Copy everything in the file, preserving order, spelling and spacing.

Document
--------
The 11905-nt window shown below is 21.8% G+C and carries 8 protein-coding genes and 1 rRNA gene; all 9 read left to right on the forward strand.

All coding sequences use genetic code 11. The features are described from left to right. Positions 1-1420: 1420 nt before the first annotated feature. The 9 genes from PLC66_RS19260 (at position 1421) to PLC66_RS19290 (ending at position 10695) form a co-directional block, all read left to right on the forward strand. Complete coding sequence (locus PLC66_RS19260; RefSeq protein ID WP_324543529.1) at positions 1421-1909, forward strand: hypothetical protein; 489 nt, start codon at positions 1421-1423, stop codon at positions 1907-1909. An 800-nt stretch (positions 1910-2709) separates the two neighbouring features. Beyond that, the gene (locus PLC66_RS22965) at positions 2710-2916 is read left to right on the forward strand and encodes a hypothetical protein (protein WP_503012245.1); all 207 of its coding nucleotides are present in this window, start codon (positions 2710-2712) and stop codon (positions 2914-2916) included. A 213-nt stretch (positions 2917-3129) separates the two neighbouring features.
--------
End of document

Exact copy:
The 11905-nt window shown below is 21.8% G+C and carries 8 protein-coding genes and 1 rRNA gene; all 9 read left to right on the forward strand.

All coding sequences use genetic code 11. The features are described from left to right. Positions 1-1420: 1420 nt before the first annotated feature. The 9 genes from PLC66_RS19260 (at position 1421) to PLC66_RS19290 (ending at position 10695) form a co-directional block, all read left to right on the forward strand. Complete coding sequence (locus PLC66_RS19260; RefSeq protein ID WP_324543529.1) at positions 1421-1909, forward strand: hypothetical protein; 489 nt, start codon at positions 1421-1423, stop codon at positions 1907-1909. An 800-nt stretch (positions 1910-2709) separates the two neighbouring features. Beyond that, the gene (locus PLC66_RS22965) at positions 2710-2916 is read left to right on the forward strand and encodes a hypothetical protein (protein WP_503012245.1); all 207 of its coding nucleotides are present in this window, start codon (positions 2710-2712) and stop codon (positions 2914-2916) included. A 213-nt stretch (positions 2917-3129) separates the two neighbouring features.